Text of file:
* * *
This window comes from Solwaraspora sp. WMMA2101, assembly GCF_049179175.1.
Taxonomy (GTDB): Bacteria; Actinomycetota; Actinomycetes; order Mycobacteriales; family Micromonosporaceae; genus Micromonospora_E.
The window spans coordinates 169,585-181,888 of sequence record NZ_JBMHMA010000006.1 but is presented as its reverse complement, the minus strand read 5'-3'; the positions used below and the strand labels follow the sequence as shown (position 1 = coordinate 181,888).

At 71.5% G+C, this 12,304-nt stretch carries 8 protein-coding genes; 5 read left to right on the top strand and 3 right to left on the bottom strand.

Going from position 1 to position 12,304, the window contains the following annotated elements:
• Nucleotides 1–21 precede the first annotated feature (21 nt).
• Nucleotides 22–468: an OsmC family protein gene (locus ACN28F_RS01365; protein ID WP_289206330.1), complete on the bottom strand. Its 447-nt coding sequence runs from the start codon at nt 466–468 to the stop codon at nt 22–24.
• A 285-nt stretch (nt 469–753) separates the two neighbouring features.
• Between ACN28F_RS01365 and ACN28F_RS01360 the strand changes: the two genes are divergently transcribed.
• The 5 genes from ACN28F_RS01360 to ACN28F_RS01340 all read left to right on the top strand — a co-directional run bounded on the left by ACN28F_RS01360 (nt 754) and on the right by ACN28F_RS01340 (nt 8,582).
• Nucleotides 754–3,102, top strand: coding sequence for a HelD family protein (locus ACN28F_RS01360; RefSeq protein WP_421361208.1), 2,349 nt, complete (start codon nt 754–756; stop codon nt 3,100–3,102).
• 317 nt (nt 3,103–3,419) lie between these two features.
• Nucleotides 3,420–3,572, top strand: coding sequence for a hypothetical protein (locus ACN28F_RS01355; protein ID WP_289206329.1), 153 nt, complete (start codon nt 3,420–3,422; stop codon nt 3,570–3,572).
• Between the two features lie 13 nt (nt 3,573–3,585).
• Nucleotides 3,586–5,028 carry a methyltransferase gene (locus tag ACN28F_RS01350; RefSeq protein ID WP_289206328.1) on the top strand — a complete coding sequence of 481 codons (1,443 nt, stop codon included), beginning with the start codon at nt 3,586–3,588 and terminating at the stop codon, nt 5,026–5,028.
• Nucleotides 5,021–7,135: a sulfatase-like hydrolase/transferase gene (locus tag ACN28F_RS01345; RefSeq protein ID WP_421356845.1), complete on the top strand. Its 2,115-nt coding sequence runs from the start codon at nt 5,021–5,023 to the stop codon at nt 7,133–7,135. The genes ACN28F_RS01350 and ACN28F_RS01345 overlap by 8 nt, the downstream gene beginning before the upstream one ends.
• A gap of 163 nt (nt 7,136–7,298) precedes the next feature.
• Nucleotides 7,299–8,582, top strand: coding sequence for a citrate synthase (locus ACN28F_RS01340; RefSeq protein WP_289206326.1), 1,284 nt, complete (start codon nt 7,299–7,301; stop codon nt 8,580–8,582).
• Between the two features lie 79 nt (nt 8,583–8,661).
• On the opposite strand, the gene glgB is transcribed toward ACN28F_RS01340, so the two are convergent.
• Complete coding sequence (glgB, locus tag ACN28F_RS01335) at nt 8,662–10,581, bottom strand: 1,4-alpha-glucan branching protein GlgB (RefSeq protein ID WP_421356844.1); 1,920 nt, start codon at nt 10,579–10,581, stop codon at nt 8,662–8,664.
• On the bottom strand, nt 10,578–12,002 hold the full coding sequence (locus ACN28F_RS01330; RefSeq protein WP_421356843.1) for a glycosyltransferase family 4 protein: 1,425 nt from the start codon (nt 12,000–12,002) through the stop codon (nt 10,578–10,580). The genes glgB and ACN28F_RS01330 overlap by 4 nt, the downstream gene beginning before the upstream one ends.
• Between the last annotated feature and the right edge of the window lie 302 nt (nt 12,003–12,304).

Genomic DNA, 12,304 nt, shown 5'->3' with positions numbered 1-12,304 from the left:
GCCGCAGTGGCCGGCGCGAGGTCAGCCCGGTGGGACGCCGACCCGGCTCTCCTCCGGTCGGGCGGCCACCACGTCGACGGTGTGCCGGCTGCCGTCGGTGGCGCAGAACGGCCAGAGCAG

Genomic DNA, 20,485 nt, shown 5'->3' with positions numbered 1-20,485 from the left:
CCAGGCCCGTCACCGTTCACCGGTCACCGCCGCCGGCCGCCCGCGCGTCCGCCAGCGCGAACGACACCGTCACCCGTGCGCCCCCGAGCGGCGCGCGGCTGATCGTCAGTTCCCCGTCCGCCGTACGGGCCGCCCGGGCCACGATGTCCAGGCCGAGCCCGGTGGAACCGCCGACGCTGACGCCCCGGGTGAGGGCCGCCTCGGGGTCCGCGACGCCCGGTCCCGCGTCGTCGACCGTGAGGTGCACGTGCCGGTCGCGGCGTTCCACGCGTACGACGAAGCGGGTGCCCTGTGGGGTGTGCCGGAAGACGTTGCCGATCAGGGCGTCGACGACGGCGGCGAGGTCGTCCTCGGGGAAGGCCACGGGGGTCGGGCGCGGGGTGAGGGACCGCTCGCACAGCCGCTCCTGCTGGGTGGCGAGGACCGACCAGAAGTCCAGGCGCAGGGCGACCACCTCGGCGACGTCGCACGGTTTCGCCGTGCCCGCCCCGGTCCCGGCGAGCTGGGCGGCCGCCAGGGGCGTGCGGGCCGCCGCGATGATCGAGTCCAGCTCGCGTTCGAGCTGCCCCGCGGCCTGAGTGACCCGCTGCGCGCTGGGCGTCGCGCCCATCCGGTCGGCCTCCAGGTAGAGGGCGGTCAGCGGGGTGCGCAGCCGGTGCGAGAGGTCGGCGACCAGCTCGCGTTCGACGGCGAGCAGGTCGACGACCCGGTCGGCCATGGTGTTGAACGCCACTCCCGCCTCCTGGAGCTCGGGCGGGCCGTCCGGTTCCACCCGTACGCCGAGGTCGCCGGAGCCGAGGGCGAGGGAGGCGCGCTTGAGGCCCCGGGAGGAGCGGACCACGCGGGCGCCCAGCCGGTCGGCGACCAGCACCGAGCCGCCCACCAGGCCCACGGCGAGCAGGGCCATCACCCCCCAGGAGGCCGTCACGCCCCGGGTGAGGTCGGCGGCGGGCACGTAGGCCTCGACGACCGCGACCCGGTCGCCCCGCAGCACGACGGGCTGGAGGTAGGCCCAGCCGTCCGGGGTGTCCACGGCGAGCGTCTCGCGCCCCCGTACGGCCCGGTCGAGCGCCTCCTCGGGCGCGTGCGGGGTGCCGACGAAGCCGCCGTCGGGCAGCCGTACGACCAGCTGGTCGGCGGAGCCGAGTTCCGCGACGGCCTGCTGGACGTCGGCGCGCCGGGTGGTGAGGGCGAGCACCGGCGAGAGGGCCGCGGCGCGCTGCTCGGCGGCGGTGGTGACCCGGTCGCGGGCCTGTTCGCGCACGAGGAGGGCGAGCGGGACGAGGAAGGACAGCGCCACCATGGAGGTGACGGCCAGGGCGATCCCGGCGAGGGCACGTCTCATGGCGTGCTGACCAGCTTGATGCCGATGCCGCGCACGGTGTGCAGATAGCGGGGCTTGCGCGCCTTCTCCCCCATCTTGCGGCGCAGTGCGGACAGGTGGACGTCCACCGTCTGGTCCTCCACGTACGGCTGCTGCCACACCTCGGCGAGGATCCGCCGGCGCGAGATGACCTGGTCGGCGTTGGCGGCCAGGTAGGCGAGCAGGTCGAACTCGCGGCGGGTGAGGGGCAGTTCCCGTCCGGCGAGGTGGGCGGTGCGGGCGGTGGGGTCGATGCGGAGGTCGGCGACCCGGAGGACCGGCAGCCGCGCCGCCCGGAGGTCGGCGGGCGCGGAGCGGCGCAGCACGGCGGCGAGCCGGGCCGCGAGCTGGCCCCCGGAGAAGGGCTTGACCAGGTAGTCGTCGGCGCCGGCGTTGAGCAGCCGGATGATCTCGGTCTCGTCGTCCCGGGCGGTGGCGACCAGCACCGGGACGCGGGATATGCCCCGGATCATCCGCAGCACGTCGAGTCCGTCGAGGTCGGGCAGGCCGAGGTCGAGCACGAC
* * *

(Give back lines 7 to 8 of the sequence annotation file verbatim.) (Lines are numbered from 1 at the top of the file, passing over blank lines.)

• Nucleotides 22–468: an OsmC family protein gene (locus ACN28F_RS01365; protein ID WP_289206330.1), complete on the bottom strand. Its 447-nt coding sequence runs from the start codon at nt 466–468 to the stop codon at nt 22–24.
• A 285-nt stretch (nt 469–753) separates the two neighbouring features.